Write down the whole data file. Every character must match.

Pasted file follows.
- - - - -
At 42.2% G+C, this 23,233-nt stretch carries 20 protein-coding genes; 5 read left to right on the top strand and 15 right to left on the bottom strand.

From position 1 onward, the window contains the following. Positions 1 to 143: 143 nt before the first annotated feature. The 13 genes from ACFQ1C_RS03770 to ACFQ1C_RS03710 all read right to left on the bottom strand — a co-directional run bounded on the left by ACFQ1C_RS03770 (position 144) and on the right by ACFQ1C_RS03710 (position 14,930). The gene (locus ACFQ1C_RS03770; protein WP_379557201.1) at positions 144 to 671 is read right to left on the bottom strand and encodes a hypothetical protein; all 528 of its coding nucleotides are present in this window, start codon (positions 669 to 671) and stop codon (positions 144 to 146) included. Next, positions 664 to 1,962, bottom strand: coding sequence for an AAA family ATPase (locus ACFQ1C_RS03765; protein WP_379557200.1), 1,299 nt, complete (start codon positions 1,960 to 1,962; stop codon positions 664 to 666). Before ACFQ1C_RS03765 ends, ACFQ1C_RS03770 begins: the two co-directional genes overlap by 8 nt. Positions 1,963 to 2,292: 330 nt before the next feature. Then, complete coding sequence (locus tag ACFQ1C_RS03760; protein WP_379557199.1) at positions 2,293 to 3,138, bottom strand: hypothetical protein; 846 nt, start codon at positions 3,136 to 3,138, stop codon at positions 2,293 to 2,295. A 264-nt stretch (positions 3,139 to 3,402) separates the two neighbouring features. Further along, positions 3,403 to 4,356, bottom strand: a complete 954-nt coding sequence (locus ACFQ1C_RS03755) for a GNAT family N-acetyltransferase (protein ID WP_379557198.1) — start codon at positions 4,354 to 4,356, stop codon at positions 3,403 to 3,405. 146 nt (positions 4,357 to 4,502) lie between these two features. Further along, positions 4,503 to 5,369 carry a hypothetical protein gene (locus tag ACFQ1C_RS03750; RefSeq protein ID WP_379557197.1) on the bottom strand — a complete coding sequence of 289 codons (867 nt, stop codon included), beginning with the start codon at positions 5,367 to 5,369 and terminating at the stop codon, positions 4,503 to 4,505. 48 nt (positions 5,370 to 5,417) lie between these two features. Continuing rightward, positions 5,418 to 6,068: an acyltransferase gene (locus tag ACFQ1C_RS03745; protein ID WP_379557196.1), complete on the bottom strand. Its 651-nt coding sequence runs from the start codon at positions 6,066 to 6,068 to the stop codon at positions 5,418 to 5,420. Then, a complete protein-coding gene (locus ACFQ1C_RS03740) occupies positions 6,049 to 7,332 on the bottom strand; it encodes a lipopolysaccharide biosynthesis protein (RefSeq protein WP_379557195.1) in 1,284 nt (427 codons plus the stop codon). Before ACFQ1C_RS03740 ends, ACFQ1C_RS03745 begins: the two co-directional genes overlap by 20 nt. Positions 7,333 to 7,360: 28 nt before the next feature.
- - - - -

At 42.2% G+C, this 23,233-nt stretch carries 20 protein-coding genes; 5 read left to right on the top strand and 15 right to left on the bottom strand.

From position 1 onward, the window contains the following. Positions 1 to 143: 143 nt before the first annotated feature. The 13 genes from ACFQ1C_RS03770 to ACFQ1C_RS03710 all read right to left on the bottom strand — a co-directional run bounded on the left by ACFQ1C_RS03770 (position 144) and on the right by ACFQ1C_RS03710 (position 14,930). The gene (locus ACFQ1C_RS03770; protein WP_379557201.1) at positions 144 to 671 is read right to left on the bottom strand and encodes a hypothetical protein; all 528 of its coding nucleotides are present in this window, start codon (positions 669 to 671) and stop codon (positions 144 to 146) included. Next, positions 664 to 1,962, bottom strand: coding sequence for an AAA family ATPase (locus ACFQ1C_RS03765; protein WP_379557200.1), 1,299 nt, complete (start codon positions 1,960 to 1,962; stop codon positions 664 to 666). Before ACFQ1C_RS03765 ends, ACFQ1C_RS03770 begins: the two co-directional genes overlap by 8 nt. Positions 1,963 to 2,292: 330 nt before the next feature. Then, complete coding sequence (locus tag ACFQ1C_RS03760; protein WP_379557199.1) at positions 2,293 to 3,138, bottom strand: hypothetical protein; 846 nt, start codon at positions 3,136 to 3,138, stop codon at positions 2,293 to 2,295. A 264-nt stretch (positions 3,139 to 3,402) separates the two neighbouring features. Further along, positions 3,403 to 4,356, bottom strand: a complete 954-nt coding sequence (locus ACFQ1C_RS03755) for a GNAT family N-acetyltransferase (protein ID WP_379557198.1) — start codon at positions 4,354 to 4,356, stop codon at positions 3,403 to 3,405. 146 nt (positions 4,357 to 4,502) lie between these two features. Further along, positions 4,503 to 5,369 carry a hypothetical protein gene (locus tag ACFQ1C_RS03750; RefSeq protein ID WP_379557197.1) on the bottom strand — a complete coding sequence of 289 codons (867 nt, stop codon included), beginning with the start codon at positions 5,367 to 5,369 and terminating at the stop codon, positions 4,503 to 4,505. 48 nt (positions 5,370 to 5,417) lie between these two features. Continuing rightward, positions 5,418 to 6,068: an acyltransferase gene (locus tag ACFQ1C_RS03745; protein ID WP_379557196.1), complete on the bottom strand. Its 651-nt coding sequence runs from the start codon at positions 6,066 to 6,068 to the stop codon at positions 5,418 to 5,420. Then, a complete protein-coding gene (locus ACFQ1C_RS03740) occupies positions 6,049 to 7,332 on the bottom strand; it encodes a lipopolysaccharide biosynthesis protein (RefSeq protein WP_379557195.1) in 1,284 nt (427 codons plus the stop codon). Before ACFQ1C_RS03740 ends, ACFQ1C_RS03745 begins: the two co-directional genes overlap by 20 nt. Positions 7,333 to 7,360: 28 nt before the next feature.